Differential diagnoses - Conjunctivitis and iritis in pictures

Dr Nigel Stollery offers advice on differentiating between allergic and infective eye conditions and provides advice on management.

Acute iritis

Presentation

  • Painful inflammation of the iris
  • Uncommon in children – can be acute, chronic or relapsing
  • May be associated with other conditions, such as rheumatoid arthritis, Behçet’s disease, malignancy, trauma to eye, infection

Management

  • Usually requires referral to secondary care
  • Treatment is usually with steroid eyedrops and cycloplegic drops
  • Dark glasses may be helpful if there is photophobia
  • Oral analgesia, such as paracetamol, can be beneficial
  • Chronic cases may require immunosuppressant medication

Viral conjunctivitis

Presentation

  • Common condition (more common than bacterial form)
  • Presents with pink conjunctiva and dilated blood vessels
  • Not usually associated with pain, photophobia or visual disturbance
  • Discharge unusual, although the eye may water excessively
  • Often associated with a viral URTI

Management

  • A benign, self-limiting condition
  • Antibiotics are of little help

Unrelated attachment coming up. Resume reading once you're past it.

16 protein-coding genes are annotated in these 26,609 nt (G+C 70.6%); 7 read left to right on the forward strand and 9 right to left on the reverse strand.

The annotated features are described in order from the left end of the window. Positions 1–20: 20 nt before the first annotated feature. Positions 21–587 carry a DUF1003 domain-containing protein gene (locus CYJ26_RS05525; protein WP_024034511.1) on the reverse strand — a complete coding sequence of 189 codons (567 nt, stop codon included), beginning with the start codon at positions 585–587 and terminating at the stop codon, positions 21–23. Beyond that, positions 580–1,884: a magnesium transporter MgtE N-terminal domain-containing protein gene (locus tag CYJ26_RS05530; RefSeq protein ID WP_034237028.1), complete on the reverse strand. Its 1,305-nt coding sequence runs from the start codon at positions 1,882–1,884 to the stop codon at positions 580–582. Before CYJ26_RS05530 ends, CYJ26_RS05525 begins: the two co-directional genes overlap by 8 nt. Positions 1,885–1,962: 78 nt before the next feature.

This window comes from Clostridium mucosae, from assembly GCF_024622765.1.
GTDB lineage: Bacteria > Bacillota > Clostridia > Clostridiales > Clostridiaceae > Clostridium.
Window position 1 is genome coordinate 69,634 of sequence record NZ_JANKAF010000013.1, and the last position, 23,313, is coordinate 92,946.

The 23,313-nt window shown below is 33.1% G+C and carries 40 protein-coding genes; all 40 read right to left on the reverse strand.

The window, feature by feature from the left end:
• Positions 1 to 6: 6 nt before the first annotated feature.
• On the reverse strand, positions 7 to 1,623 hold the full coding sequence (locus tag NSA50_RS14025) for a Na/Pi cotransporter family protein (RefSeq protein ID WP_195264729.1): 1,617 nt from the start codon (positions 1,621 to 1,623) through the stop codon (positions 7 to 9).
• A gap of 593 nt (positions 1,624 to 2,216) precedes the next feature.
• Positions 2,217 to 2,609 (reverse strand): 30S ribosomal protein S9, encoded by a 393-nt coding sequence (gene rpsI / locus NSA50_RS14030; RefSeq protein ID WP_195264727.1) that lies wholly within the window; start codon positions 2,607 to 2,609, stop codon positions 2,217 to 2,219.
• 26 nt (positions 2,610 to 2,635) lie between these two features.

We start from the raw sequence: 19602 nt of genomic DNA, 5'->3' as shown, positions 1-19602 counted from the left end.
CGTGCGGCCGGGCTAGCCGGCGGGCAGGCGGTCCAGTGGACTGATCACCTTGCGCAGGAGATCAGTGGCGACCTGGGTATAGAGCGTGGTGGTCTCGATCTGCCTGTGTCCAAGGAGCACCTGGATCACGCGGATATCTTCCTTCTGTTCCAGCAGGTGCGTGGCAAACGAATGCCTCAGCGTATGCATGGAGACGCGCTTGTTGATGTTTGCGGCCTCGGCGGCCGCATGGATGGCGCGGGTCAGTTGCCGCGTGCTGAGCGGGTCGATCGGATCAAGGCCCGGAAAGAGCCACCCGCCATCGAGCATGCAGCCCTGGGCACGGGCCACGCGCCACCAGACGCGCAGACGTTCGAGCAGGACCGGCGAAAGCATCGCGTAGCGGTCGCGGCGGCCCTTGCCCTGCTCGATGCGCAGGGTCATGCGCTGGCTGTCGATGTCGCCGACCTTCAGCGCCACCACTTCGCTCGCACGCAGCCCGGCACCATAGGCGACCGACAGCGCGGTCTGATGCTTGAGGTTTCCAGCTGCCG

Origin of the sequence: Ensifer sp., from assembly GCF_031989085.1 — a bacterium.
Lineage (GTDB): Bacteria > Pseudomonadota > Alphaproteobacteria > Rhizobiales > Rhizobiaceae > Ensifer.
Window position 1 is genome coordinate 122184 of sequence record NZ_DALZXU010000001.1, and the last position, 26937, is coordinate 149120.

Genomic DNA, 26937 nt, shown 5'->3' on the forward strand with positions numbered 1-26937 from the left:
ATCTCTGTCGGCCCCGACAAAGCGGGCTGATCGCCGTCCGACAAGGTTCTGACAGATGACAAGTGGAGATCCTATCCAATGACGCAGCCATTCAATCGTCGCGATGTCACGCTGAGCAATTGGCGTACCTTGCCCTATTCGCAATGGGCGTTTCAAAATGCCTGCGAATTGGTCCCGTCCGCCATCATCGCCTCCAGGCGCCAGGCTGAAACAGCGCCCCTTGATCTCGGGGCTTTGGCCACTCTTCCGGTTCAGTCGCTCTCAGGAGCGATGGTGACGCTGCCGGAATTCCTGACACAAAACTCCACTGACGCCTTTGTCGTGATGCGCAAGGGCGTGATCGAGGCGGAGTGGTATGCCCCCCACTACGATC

• Cold compresses may be beneficial


Bacterial conjunctivitis

Presentation

  • Benign condition caused by infection of the conjunctiva
  • Common (can occur at any age) and may be unilateral or bilateral
  • Conjunctiva become red and inflamed, with dilated blood vessels, but not usually painful
  • Discharge usually present and tends to be thick

Management

  • Usually managed in primary care or by pharmacist
  • Bathing helpful in removing the discharge
  • Topical antibiotic ointment or eyedrops can help
  • If diagnosis is in doubt, swabs can be helpful

Allergic conjunctivitis

Presentation

  • Irritation of conjunctiva by allergen, such as pollen
  • Both eyes usually affected – rapid onset after exposure
  • Eyes usually itchy, with red or pink appearance
  • Eyelids may swell and there may be a burning sensation
  • Pain, photophobia and visual disturbance not usually present

Management

  • Antihistamine drops can help
  • Patient should avoid allergens and rubbing the eyes
  • Bathing with cold water can be of benefit
  • In severe cases, steroid eyedrops may be required

Dr Nigel Stollery is a GP in Leicestershire

Click here to take a test on this article and claim your certificate on MIMS Learning

Have you registered with us yet?

Register now to enjoy more articles and free email bulletins

Register

Already registered?

Sign in

Before commenting please read our rules for commenting on articles.

If you see a comment you find offensive, you can flag it as inappropriate. In the top right-hand corner of an individual comment, you will see 'flag as inappropriate'. Clicking this prompts us to review the comment. For further information see our rules for commenting on articles.

comments powered by Disqus